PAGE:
In complete contrast, Ruby was larger than life. At
twenty stones she was big in both size and personality.
Shaped like a huge beach ball, she described herself
cheerfully as ‘well built in all the right places
and most of the wrong ones as well’. Ruby’s
round face was always red and flushed and her bright
orange caretaker overall was a massive Extra-Large Double
X, the largest size in the school equipment catalogue.
Even so, the overall had to be adjusted to provide extra
vents under the armpits to allow ease of movement.
Ragley village had been Ruby’s home for all of
her forty-four years. She regularly boasted that she
had never set foot out of Yorkshire. Apart from the
annual family bus trip to the seaside, Ruby had never
left the village. ‘London is full of scarlet women,’
she declared, ‘and southerners can’t make
proper fish and chips.’ The thought of going abroad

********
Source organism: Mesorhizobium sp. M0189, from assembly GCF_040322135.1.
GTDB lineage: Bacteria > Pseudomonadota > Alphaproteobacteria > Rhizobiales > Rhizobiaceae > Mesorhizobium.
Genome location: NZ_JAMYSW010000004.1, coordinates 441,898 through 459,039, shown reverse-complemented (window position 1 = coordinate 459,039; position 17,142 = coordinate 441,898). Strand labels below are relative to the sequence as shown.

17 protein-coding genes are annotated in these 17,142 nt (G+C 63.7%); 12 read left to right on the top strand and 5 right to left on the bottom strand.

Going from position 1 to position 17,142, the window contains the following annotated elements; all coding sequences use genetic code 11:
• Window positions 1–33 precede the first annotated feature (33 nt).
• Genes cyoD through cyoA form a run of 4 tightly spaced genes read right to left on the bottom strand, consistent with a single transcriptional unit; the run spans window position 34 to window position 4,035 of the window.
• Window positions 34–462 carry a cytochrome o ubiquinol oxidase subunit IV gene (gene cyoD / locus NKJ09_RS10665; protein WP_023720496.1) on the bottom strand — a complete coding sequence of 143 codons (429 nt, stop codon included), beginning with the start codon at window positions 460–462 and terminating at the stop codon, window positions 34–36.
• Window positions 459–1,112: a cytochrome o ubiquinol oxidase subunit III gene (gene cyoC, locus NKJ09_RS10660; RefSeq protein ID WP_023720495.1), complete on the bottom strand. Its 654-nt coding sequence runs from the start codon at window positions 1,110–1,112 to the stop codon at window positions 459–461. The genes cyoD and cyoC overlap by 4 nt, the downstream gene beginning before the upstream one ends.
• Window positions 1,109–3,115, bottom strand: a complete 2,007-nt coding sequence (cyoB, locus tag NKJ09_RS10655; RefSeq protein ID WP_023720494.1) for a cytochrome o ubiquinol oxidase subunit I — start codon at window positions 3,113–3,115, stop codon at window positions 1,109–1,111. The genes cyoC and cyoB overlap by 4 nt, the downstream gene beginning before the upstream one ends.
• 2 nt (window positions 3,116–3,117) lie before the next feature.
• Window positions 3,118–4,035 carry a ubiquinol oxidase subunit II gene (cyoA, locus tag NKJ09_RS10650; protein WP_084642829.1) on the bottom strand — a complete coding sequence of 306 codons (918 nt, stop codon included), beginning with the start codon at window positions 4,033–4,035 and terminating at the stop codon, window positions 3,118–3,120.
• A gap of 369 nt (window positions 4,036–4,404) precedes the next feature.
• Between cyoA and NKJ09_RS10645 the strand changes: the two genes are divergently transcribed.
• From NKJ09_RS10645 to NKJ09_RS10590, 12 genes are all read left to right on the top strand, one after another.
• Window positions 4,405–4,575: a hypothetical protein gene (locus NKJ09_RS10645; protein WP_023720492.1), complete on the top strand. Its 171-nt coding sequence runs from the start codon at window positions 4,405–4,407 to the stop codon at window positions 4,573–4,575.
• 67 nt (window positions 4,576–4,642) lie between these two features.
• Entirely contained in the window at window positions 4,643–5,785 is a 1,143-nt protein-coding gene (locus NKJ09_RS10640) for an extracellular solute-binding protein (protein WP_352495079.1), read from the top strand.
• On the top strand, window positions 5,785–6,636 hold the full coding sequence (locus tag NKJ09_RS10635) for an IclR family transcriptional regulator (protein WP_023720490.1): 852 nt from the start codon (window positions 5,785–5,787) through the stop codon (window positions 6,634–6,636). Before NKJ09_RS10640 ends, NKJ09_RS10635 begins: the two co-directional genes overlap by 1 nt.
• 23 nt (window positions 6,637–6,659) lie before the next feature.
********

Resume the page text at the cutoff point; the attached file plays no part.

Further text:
had never crossed her mind.
Ruby always did her shopping at the General Stores
in the village High Street and if she ever needed anything
from York, her eldest daughter collected it for her.
Ruby’s six children comprised two sons and four
daughters. The eldest, Andy, was twenty-six and in the
Army. Racquel was twenty-four and living ‘over
the brush’, as Ruby would say, with a warehouse
man in York. The other four children, Duggie, Sharon,
Natasha and Hazel, lived with Ruby and her unemployed
husband, Ronnie, in their three-bedroom council house
at number seven, School View. The youngest, Hazel, was
four years old and had just started full-time education
in the Reception class.
Each day Ruby would clatter noisily into school carrying
a mop and bucket and an assortment of brushes and set
about her work. As she swept, scrubbed and dusted she
would sing songs from her favourite musicals. Her special
favourite was The Sound of Music, which she had seen
seven times, including once with a reluctant Ronnie,
five times on her own and once with the whole family
as a birthday treat. After listening to Ruby singing
each afternoon as I did my paperwork after school, I
was almost as word-perfect as Julie Andrews. Until,
one day in the middle of September, the singing had
suddenly stopped and Ruby starting writing letters!